Firm Grasp

Local Rockers Clutch Reach the Top While Keeping in Mind the Journey

By David Morreale | Posted on 12.07.18 – In the Studio, Lifestyles, Music

Dave Grohl wasn’t talking about the band Clutch, but the music icon/renaissance man might as well have been when he famously said in 2013, “Musicians should go to a yard sale and buy an old … drum set and get in their garage and just suck. And get their friends to come in and they’ll suck, too. And then they’ll … start playing and they’ll have the best time they’ve ever had in their lives …”

When talking with Clutch singer/guitarist Neil Fallon and drummer Jean-Paul Gaster about their quarter century of power-riffing their way across the world’s stages, it becomes clear that both of these guys simply and honestly pay tribute to their influences and are as matter-of-fact about the success they’ve found in the band as they are grateful for the best time they’ve ever had in their lives.

Clutch, a brash, baritone-heavy, bearded group of rock ’n’ roll boys, has been turning rubber on highways and burning eardrums in clubs for most of their lives. From Grohl-like, inauspicious beginnings in the garage to a number-one record (2015’s Psychic Warfare, which reached the top of Billboard’s  rock albums chart) and a new album out (Book of Bad Decisions), they’re proving the power of rock ’n’ roll as a lifestyle choice, and doing it with humility, grace, style, swagger and an awareness of the combination of luck and hard work that earned them their place.

Fallon, remarking on the band’s beginnings as songwriters says, “It’s all part of growing up. We start out young, typically, imitating [other musicians] to a fault, and it takes a while to discover what one’s own particular take is. It has to be done by trial and error, too, and sometimes there’s a lot more trial than error.”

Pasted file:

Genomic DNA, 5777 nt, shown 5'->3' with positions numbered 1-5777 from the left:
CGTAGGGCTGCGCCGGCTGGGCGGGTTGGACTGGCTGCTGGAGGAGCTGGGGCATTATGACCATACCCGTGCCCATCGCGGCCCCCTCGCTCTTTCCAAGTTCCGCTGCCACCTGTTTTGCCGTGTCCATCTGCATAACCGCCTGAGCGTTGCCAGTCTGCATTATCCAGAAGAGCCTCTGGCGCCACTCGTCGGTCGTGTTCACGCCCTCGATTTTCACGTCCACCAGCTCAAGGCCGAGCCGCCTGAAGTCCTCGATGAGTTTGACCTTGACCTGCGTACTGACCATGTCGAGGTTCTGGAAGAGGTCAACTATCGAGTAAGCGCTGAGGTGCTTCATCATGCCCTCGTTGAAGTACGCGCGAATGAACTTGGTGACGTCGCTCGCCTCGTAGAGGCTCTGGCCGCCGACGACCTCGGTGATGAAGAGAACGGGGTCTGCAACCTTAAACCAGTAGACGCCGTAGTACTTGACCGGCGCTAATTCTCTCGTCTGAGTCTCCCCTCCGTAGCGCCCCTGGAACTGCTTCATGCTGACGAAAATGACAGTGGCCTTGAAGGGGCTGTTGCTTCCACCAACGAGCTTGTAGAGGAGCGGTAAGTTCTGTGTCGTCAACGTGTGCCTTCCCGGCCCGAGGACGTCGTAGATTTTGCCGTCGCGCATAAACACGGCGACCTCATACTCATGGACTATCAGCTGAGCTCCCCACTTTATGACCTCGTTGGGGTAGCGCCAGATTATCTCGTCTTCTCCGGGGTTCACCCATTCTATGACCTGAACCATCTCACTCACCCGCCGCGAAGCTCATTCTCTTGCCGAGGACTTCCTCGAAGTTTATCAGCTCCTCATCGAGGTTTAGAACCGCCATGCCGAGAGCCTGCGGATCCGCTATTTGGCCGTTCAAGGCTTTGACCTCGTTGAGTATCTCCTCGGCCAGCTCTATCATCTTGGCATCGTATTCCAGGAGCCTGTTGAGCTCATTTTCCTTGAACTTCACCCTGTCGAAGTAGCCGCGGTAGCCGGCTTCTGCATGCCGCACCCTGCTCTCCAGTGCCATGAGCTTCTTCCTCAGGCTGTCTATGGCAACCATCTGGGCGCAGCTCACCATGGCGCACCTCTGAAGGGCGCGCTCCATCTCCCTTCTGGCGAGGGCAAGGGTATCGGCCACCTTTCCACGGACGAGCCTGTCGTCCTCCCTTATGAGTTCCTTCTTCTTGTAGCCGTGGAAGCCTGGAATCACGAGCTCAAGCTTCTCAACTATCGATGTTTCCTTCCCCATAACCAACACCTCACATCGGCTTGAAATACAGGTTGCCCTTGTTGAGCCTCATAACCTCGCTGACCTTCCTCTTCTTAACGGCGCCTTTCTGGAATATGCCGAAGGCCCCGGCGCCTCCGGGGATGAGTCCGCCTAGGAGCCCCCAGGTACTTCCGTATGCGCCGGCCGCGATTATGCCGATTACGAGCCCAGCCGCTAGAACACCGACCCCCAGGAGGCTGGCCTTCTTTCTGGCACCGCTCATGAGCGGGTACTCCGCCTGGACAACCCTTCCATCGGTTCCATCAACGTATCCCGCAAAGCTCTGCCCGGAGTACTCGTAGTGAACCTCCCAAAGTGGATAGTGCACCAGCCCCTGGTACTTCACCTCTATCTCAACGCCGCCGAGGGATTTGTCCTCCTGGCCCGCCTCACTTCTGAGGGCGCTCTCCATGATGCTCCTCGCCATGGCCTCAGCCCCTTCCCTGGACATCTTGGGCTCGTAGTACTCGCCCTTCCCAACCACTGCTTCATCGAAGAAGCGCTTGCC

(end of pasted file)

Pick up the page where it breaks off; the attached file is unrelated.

Gaster remembers, with a wry tone in his voice, the early beginnings of the band: “We were in a very terrible hard-core band in high school, living in German-town. I can’t remember our first song, but lyrically it was pretty terrible and musically it was not groundbreaking in any way … but I do remember it had this spark to it that made me think that we could, together, make this thing that didn’t exist before then, and those were important times for us. … We’re better musicians now.”

The catchy quality to the songs, the ear-candy aspect, is easily explained when the band begins talking about their early influences also. Both Fallon and Gaster claim the D.C. Go-Go scene, as well as Bad Brains, the D.C. punk outfit, as powerful loves from an early age.

Gaster, in particular, cites Bad Brains as a clarifying experience. “I remember seeing the Bad Brains at the legendary 9:30 Club [in Washington] and thinking to myself, ‘That’s exactly what I want to do, and if we could get as good, then that’s as good as it gets,’ and I still think back to that moment, because that was when the bug really bit me, watching that band transform that place, in that club that, for me, is like a church. It’s a spiritual place.”